The fact of the matter is that our state does not have a clear stance regarding nourished militant organisations. In some circles of the security establishment, certain organisations are still viewed as force multipliers vis-à-vis India and its subversive rule in Kashmir. This probably is the reason behind the non-existence of a clear-cut state-level policy that treats all militant organisations as a threat to Pakistan and regional peace and stability. Moreover, the non-clarity of policy hinders the growth of ideas in terms of generation and propagation of a well-argued and consensually concluded counter-narrative.
Since the state is uninterested in initiating and facilitating a counter-narrative, which will expectedly upset the prevailing militant discourse and its linkages with the state and society, there is a blind focus on the operational front by launching the army and Rangers’ operations in, for example, FATA and Karachi. “Such military operations can only help us win the battle but not the war,” argued the military analyst, Ayesha Siddiqa.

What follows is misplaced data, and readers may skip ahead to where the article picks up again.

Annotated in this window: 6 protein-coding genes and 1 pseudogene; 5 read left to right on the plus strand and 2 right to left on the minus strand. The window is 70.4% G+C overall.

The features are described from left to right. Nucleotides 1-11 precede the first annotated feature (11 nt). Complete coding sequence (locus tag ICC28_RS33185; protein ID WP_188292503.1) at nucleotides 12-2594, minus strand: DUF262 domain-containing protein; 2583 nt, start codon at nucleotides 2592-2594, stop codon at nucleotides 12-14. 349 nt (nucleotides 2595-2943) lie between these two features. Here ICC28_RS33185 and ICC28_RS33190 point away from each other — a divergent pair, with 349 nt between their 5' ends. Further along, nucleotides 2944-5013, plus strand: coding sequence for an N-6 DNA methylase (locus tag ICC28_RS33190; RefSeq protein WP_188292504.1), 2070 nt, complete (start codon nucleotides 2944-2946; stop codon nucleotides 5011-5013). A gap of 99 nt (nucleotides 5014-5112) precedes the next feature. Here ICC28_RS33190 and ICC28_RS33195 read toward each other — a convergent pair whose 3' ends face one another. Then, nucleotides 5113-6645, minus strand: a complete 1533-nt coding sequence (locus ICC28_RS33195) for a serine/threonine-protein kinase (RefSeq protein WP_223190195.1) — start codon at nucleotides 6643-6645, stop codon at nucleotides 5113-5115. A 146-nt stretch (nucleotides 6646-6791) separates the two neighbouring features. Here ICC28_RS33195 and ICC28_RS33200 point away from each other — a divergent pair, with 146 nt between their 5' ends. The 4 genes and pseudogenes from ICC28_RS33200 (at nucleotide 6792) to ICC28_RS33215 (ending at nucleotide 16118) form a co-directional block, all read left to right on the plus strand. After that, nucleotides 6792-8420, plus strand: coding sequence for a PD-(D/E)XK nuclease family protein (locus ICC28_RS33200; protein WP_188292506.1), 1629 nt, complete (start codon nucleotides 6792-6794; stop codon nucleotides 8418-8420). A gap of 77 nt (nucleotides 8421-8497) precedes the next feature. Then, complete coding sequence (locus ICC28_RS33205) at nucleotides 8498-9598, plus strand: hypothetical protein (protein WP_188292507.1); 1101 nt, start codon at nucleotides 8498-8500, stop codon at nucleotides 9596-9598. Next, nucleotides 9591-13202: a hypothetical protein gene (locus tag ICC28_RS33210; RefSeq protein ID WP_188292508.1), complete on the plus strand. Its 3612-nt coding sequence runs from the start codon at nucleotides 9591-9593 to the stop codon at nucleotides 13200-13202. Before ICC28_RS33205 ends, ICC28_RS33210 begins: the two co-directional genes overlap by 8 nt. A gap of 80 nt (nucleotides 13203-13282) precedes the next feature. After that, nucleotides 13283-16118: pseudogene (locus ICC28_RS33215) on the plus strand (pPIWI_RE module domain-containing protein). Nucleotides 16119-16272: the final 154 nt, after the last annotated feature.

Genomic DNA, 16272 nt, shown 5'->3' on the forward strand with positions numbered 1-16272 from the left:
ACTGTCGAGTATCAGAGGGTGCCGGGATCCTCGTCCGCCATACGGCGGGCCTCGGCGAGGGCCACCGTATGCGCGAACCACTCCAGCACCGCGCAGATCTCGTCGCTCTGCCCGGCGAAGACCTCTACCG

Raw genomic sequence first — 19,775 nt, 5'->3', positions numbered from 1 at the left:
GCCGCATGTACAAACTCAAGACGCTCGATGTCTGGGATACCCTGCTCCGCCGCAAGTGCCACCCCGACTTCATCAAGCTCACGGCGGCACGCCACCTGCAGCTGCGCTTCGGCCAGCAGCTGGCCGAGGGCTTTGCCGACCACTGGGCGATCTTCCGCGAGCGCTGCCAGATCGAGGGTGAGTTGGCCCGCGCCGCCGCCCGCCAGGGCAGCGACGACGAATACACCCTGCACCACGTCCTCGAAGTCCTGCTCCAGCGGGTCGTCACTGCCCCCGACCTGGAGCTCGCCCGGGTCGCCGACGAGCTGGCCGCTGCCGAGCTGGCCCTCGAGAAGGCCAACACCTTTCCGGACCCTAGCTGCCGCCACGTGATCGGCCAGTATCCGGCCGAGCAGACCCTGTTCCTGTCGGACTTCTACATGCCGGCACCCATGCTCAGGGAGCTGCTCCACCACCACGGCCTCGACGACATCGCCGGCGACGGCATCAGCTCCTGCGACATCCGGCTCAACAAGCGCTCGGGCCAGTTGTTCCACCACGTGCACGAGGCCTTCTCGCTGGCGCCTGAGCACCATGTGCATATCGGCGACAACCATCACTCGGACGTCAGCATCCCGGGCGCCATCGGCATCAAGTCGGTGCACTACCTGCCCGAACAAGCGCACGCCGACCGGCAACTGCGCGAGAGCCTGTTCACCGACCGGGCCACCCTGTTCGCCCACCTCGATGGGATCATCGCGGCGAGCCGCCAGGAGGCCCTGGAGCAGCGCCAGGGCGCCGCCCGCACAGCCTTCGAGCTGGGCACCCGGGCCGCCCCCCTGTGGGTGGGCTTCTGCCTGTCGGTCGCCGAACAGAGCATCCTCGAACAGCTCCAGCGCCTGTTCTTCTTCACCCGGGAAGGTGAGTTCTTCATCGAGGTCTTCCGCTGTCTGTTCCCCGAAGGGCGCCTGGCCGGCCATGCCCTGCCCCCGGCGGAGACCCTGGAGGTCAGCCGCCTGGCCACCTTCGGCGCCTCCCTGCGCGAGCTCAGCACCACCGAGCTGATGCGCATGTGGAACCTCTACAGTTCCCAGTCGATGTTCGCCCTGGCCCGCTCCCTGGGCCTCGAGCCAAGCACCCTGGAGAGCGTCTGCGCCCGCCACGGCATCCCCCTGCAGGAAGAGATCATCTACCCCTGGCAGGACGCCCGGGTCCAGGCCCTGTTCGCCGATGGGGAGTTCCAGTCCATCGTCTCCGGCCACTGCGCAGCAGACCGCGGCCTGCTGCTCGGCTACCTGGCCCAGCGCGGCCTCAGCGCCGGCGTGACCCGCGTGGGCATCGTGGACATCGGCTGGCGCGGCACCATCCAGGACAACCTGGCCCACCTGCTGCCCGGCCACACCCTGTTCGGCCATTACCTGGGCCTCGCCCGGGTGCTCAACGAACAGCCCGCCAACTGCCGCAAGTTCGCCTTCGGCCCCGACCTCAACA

In addition, ad hoc policy has led policymakers to fight terrorism only through armed measures on two different levels. One, the police, along with other law enforcement agencies, are- in the wake of the terror attack on Bacha Khan University — seen conducting armed exercises in the heart of civil centres such as hospitals, universities and busy markets.